Justifying PBM Roles
David Lansky, PhD, President and CEO of the Pacific Business Group on Health (PBGH), questions whether PBMs will be able to prove that their performance, transparency, and effectiveness work well enough to justify their role or whether other services and structures will emerge.
On the other hand, he said that PBM functions are valuable and that his members want these services at the lowest cost to provide the right medications with the least hassle.
“Ultimately, the responsibility of total cost of care should be in the hands of a care system. If they are going to manage a population, they need to manage all the necessary resources for achieving the best outcomes at a reasonable, competitive cost,” Lansky says.
“With drugs now accounting for close to 25% of total spending, it’s essential that the care system have the tools and responsibility to manage medication spending, as well as other medical services,” he continues.
“Employers need a business partner with pharmacy expertise who understands opportunities and oversees the business,” he says. “It’s a clinically complex area. No employer wants to be in the middle of deciding whether an employee should receive a certain drug.”
Employers Target Inefficient Marketplace
Employers are taking matters into their own hands. The Health Transformation Alliance (HTA), formed in 2016 and comprised of close to 40 major private sector employers, is one of them. It is working collaboratively to break with costly and inefficient marketplace practices to achieve better outcomes; sharing data; and eventually purchasing care collectively to lower prices on drugs and services.
Although HTA has signed on with CVS Health and OptumRx, its CEO Robert Andrews says it “will be a substantially different arrangement from typical PBM contracting” and include transparency on rebates and discounts, audit rights to review what its PBMs are doing, and participation in formulary decision making.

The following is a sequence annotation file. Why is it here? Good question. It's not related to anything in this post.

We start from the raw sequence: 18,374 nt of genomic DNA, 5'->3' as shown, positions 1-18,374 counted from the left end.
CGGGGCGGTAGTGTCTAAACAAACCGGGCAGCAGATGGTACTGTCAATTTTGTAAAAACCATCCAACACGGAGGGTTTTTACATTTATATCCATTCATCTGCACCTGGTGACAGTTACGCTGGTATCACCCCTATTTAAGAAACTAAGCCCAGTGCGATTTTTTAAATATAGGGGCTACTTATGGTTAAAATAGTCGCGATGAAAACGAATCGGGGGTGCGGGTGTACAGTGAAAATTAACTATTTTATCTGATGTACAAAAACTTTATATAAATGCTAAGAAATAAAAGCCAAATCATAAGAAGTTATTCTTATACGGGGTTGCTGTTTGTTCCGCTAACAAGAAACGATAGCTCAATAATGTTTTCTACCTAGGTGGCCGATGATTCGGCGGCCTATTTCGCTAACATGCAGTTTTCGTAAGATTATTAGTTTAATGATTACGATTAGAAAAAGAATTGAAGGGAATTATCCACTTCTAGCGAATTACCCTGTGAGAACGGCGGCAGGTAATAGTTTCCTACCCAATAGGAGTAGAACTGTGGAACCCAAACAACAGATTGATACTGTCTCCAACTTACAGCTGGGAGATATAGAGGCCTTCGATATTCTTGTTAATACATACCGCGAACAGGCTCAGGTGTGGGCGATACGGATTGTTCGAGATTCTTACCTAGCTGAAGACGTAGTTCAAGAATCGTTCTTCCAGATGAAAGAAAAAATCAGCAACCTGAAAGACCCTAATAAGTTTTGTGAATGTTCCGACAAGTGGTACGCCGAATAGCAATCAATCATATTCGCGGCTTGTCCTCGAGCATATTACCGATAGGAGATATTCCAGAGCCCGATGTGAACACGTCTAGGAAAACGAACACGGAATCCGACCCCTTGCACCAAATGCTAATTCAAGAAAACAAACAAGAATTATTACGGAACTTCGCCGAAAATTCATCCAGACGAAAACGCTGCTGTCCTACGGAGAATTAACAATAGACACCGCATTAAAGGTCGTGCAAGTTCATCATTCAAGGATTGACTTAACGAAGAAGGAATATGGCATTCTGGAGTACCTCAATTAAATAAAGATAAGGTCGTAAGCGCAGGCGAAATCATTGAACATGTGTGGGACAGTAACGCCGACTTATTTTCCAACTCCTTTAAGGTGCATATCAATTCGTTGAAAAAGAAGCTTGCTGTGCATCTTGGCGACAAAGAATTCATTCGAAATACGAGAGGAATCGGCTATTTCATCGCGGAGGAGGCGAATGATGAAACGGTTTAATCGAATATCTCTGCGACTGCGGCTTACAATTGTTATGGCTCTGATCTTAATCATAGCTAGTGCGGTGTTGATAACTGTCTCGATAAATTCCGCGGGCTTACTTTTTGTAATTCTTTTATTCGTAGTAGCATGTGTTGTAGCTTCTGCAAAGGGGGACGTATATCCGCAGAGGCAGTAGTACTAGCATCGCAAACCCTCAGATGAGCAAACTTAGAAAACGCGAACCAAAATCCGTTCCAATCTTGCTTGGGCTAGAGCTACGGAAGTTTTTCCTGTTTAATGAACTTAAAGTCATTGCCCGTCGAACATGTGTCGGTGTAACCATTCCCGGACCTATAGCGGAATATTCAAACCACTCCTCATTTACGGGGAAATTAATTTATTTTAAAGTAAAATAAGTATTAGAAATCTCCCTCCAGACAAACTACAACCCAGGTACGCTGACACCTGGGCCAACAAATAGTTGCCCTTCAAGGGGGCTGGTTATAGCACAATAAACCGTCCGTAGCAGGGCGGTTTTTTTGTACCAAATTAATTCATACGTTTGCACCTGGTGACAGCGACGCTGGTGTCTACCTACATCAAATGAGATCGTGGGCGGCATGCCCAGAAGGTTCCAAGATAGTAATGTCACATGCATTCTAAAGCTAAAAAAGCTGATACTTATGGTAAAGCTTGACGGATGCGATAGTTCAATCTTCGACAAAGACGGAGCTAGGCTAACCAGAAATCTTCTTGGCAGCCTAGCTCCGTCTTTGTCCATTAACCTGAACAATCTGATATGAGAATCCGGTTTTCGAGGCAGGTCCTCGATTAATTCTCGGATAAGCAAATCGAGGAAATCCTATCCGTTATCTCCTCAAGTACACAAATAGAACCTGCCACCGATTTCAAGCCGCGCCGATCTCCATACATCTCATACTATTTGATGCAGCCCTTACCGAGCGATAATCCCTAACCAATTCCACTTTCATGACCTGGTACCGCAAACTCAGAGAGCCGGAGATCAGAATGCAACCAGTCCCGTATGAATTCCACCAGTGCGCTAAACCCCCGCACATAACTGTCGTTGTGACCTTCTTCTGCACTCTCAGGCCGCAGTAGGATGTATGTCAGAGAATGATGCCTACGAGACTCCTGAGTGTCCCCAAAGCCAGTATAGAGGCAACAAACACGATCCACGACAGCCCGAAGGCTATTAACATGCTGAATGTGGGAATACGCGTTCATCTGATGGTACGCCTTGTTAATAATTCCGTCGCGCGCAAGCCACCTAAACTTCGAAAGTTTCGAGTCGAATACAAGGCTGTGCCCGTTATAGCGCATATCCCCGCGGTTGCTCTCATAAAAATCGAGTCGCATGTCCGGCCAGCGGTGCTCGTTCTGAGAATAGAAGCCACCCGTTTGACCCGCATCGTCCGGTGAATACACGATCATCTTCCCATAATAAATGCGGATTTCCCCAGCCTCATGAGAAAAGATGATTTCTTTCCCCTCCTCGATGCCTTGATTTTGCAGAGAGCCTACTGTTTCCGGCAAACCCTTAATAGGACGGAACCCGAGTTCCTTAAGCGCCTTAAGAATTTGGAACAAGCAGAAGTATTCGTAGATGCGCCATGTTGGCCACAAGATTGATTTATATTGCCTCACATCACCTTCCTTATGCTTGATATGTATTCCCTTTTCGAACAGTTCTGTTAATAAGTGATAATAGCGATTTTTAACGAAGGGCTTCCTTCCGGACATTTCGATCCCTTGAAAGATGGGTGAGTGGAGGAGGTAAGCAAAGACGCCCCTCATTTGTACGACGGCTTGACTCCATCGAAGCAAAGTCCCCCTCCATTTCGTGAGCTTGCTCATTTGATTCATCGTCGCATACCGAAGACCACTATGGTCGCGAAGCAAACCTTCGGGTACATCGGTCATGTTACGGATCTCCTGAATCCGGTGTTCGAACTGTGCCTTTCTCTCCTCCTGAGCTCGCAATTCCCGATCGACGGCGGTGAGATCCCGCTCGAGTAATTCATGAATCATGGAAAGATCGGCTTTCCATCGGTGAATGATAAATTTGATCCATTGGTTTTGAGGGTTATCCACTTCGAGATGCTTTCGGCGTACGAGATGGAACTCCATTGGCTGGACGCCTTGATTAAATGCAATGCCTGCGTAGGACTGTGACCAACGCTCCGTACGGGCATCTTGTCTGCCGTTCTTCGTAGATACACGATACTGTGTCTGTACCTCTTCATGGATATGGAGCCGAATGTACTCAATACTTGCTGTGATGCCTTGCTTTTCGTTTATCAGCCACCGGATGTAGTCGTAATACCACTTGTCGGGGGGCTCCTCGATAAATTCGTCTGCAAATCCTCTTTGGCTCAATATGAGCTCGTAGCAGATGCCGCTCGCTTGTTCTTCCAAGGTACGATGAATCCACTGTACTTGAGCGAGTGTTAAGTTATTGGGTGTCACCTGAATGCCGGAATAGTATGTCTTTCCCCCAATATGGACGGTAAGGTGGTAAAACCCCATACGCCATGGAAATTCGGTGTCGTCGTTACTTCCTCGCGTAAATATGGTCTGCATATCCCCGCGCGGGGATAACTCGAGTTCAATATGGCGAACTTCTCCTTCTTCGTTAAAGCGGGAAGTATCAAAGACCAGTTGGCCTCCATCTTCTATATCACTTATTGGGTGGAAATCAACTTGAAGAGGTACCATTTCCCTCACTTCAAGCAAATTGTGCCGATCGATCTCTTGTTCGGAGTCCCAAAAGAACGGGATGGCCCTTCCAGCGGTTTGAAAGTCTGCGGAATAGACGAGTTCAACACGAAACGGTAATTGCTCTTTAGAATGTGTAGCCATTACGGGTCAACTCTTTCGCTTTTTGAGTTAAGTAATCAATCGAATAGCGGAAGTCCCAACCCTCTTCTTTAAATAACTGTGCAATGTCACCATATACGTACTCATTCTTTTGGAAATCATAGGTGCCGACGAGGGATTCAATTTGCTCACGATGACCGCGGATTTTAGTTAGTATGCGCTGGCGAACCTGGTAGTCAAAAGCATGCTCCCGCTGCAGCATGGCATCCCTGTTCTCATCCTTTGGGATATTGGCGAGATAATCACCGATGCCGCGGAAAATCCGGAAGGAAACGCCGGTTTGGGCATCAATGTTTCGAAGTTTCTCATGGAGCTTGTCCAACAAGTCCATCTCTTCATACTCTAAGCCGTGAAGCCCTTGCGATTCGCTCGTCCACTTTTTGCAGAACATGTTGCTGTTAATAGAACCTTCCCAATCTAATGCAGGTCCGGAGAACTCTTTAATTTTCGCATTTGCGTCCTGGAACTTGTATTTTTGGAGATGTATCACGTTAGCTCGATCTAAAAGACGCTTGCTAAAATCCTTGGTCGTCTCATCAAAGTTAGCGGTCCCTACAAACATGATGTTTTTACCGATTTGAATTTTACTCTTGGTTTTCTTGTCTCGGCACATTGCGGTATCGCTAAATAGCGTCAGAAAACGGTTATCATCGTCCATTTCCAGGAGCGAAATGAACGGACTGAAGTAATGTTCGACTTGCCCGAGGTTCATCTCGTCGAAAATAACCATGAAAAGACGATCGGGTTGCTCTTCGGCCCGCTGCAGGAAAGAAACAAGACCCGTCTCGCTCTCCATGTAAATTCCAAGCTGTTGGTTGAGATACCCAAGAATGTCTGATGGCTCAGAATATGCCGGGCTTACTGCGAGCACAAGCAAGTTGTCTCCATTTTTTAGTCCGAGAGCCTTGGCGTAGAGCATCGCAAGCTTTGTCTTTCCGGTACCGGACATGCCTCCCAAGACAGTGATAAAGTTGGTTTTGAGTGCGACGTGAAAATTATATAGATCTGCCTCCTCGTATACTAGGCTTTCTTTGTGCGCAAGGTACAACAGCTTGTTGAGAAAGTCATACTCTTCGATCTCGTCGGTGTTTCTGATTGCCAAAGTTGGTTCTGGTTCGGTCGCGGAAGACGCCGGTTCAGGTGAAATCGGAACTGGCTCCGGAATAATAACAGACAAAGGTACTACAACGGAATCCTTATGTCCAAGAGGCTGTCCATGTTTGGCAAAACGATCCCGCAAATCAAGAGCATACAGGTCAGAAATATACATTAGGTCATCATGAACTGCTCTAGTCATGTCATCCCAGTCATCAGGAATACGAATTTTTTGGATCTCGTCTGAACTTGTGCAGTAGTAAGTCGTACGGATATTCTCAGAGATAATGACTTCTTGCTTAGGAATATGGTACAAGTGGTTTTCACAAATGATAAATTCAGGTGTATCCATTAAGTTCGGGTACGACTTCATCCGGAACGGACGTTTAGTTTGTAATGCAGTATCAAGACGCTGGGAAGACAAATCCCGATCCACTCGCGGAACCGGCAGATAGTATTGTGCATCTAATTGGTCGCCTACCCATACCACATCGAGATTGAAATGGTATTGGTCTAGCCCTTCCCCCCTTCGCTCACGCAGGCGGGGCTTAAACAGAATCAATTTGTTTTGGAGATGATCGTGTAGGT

In 2003, Self-Insured Schools of California (SISC), a PBGH member, created a new plan called Consumer Share, which requires members to share in more of the cost of brand-name drugs when effective generics are available.
By 2011, SISC realized it was difficult to manage Consumer Share, so in partnership with an industry consultant, the organization chose a new PBM, Navitus. Instead of relying on better discounts and rebates and tiered copayments, SISC emphasizes step therapy, prior authorization, and in some cases, eliminating certain drugs from formulary. This new relationship has resulted in an average increase of drug costs of 2.8% annually from 2014 to 2018—far lower than the 11.8% average from 2010 to 2014.
Full Transparency, Pass-Through Model
Jim DuCharme, CEO and President of Prime Therapeutics believes his company has something different to offer from other PBMs—it is anchored in full transparency and has provided a pass-through model of drug costs in real time for the past two decades. He is optimistic that purchasers will eventually move to Prime Therapeutics for those reasons.
"As a pass-through model, we provide discounts, rebates, and other revenue to purchasers and receive a flat administrative fee for our services instead of letting the spread cover those costs,” DuCharme said. He expects other PBMs to follow Prime’s model (See Table 1).
“More integration is needed between PBM and plans,” DuCharme says. Plans like Anthem, Inc., are examining their PBMs more closely in this area. “Not having it is one reason why Anthem is leaving Express Scripts.”